January 2, 1777: Second Battle of Trenton and a victory preserved

L I History Project

Most everyone, outside the Obama administration, its supporters, the liberal arts faculty in most major universities, and a disturbing number of high school history teachers, is familiar with Washington’s crossing of the Delaware on the night of December 25-26, 1776, and the stunning surprise victory that ensued in the streets of Trenton, New Jersey. What is often lost in the telling of the narrative is the tactical sophistication that George Washington was developing by the winter of 1776-77 and a little known battle, one which I think shows Washington at his finest, that took place on January 2, 1777. This battle, Second Trenton or the Battle of Assunpink Creek, preserved the initiative gained at First Trenton and set up the victory at the Battle of Princeton (January 3, 1777) which resulted in the Forage War and the forced evacuation of New Jersey by British forces during the winter of 1777.

First Trenton

A grave disservice is done to Washington and to the Continental army and Pennsylvania and New Jersey militia in the traditional telling of this story. There is quite a bit of evidence that Washington planned the crossing of the Delaware, in broad terms, during the retreat through New Jersey. As the Continental army retreated across the Delaware, Washington ordered the Delaware river scoured for miles for watercraft of all sizes to be collected from the Jersey shore and concentrated at spots near his winter quarters in Pennsylvania. A traditional approach would simply have burned or destroyed the craft to prevent the British from using them in pursuit or for their own crossing in the spring. The fact that Washington had the boats confiscated ensured that he had the ability to cross the Delaware while the British were effectively marooned on the far side of the river.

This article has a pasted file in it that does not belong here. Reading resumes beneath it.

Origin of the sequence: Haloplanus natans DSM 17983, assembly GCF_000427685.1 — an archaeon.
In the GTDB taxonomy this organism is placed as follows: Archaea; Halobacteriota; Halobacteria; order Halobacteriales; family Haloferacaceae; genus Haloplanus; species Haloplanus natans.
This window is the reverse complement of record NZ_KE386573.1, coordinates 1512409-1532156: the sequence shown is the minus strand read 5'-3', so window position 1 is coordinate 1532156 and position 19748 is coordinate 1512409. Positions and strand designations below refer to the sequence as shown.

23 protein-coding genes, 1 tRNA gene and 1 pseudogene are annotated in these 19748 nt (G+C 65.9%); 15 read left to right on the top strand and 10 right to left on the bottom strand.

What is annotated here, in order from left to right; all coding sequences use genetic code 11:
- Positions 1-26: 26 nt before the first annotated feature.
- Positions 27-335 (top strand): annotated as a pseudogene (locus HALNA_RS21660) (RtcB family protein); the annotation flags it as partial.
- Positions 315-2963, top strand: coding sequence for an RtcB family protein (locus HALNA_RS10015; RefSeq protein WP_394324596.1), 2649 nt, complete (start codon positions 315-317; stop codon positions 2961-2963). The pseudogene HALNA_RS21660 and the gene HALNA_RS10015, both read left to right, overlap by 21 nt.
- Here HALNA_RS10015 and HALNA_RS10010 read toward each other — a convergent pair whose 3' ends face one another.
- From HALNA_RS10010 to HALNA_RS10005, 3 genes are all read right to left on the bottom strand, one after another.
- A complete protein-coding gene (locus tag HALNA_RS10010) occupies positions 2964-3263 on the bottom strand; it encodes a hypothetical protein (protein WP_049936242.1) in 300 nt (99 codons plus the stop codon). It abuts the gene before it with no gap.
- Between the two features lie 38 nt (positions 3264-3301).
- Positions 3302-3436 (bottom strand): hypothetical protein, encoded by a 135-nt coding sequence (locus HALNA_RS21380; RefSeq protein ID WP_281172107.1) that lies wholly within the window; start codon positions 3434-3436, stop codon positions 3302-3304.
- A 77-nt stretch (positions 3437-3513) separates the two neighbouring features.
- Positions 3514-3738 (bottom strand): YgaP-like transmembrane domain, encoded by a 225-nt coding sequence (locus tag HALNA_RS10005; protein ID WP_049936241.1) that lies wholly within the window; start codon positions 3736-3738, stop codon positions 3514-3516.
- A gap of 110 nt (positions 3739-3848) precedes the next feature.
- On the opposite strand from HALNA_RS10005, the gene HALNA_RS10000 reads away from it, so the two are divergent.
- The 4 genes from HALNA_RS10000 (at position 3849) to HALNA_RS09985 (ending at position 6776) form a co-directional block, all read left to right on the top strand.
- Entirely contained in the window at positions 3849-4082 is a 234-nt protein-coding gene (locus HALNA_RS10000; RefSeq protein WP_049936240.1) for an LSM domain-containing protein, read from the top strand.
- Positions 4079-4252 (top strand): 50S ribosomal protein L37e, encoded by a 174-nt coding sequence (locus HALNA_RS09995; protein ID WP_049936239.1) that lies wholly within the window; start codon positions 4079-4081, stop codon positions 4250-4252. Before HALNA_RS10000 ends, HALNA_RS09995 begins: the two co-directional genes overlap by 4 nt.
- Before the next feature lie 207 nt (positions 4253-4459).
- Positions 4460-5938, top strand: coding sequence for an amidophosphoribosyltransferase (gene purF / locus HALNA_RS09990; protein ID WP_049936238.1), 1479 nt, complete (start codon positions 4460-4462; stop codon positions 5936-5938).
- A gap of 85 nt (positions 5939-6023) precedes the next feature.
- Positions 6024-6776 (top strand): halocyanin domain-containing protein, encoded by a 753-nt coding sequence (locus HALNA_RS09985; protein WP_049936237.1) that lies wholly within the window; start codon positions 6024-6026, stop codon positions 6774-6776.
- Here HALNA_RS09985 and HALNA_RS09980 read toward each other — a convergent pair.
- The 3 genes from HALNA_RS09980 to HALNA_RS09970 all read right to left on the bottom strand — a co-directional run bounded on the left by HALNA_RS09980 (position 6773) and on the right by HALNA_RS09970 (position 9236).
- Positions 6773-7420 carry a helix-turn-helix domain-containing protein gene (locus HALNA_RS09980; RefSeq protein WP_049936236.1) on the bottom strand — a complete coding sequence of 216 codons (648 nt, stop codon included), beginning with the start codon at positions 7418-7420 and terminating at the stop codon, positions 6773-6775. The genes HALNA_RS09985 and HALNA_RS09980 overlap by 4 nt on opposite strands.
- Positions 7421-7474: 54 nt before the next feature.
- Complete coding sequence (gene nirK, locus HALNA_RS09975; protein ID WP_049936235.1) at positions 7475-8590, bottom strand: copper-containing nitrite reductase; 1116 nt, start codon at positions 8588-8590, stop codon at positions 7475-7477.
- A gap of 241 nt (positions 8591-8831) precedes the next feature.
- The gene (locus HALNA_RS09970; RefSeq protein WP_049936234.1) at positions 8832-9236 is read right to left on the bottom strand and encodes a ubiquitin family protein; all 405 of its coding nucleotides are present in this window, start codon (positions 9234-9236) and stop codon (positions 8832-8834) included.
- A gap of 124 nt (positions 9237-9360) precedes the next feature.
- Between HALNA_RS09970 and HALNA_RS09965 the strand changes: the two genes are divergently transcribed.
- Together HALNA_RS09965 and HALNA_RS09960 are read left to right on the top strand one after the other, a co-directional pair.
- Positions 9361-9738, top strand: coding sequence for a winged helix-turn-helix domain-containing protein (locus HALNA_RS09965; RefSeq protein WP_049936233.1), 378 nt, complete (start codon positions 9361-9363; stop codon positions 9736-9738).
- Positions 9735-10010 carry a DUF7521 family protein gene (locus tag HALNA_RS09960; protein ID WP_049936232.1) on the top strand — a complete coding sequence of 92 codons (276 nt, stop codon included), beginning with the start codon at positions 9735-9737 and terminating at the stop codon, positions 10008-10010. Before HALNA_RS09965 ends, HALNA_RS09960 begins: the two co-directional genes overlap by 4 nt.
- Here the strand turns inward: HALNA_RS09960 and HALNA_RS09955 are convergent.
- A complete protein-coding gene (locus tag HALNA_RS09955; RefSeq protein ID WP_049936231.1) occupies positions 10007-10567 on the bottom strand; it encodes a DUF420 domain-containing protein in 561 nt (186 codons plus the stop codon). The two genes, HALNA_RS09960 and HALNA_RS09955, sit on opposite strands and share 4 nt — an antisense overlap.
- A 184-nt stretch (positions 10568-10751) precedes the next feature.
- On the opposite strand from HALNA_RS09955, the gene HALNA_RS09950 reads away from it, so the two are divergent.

In popular imagination, Washington pounced on arrogant and drunk Hessians the morning after Christmas, routing them. The actual facts tell a different tale. Though Washington held militia in general low regard when it came to holding their place in line of battle:

To place any dependence upon militia, is, assuredly, resting upon a broken staff. Men just dragged from the tender scenes of domestic life – unaccustomed to the din of arms – totally unacquainted with every kind of military skill, which being followed by a want of confidence in themselves when opposed to troops regularly trained, disciplined, and appointed, superior in knowledge, and superior …read more    

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